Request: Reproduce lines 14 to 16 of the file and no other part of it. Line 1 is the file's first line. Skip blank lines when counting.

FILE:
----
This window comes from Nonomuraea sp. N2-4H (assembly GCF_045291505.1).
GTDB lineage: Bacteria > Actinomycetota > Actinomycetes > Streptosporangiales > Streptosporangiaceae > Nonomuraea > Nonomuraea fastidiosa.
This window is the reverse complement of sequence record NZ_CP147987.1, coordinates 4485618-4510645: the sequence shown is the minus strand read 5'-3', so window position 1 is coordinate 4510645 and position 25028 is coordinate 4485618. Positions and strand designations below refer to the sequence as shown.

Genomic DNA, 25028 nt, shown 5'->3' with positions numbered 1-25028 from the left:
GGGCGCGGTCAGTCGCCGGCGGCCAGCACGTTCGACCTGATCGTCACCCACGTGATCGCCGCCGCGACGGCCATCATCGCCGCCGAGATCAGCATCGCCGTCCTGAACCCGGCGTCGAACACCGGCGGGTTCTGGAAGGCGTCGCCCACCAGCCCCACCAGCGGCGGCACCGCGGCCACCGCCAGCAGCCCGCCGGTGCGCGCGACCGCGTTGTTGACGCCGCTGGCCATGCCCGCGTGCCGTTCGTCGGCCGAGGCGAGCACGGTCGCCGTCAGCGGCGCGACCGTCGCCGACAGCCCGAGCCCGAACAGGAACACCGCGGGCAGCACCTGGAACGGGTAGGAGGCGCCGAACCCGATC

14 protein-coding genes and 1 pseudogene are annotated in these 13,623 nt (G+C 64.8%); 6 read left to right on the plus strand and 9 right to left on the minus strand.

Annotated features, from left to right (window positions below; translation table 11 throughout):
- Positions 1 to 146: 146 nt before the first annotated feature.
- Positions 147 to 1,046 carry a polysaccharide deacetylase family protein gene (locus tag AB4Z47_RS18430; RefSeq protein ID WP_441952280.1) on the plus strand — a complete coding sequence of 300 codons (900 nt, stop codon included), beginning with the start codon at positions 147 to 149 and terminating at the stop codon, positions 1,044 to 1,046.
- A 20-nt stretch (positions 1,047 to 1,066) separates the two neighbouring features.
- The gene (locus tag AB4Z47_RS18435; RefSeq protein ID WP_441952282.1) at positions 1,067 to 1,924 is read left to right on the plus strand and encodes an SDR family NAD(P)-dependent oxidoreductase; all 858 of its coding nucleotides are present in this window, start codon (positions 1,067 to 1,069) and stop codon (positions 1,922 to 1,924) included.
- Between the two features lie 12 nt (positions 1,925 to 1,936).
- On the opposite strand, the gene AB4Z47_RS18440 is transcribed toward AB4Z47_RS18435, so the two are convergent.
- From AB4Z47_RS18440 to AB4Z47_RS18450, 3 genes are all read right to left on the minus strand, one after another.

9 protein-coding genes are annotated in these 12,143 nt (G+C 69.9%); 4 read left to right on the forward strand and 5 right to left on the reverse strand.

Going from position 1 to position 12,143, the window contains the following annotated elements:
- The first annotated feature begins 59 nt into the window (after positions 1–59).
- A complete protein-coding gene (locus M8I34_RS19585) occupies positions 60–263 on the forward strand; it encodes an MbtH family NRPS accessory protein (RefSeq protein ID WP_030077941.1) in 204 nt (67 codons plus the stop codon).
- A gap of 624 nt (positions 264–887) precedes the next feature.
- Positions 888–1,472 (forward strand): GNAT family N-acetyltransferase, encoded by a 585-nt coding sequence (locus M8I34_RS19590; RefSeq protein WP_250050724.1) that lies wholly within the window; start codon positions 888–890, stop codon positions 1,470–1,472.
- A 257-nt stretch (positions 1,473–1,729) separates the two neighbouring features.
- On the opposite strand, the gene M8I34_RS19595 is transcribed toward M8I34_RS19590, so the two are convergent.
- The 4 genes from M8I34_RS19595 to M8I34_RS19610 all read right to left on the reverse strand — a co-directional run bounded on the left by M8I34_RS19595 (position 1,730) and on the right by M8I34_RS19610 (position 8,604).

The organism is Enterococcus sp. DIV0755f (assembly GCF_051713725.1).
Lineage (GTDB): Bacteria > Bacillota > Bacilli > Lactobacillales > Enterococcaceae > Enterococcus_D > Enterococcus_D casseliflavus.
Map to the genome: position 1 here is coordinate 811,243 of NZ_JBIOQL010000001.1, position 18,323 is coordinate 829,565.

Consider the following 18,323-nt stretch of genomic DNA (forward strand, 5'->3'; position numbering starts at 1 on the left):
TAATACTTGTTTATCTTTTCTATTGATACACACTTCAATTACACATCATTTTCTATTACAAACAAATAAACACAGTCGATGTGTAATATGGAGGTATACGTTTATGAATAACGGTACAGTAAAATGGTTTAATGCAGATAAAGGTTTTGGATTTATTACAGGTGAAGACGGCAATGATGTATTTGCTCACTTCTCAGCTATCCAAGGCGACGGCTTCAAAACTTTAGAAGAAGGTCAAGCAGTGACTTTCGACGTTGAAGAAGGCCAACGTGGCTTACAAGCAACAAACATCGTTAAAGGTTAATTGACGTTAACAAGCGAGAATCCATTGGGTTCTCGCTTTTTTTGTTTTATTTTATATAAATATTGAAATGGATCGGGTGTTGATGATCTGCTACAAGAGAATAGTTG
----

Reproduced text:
- From AB4Z47_RS18440 to AB4Z47_RS18450, 3 genes are all read right to left on the minus strand, one after another.

9 protein-coding genes are annotated in these 12,143 nt (G+C 69.9%); 4 read left to right on the forward strand and 5 right to left on the reverse strand.

Going from position 1 to position 12,143, the window contains the following annotated elements: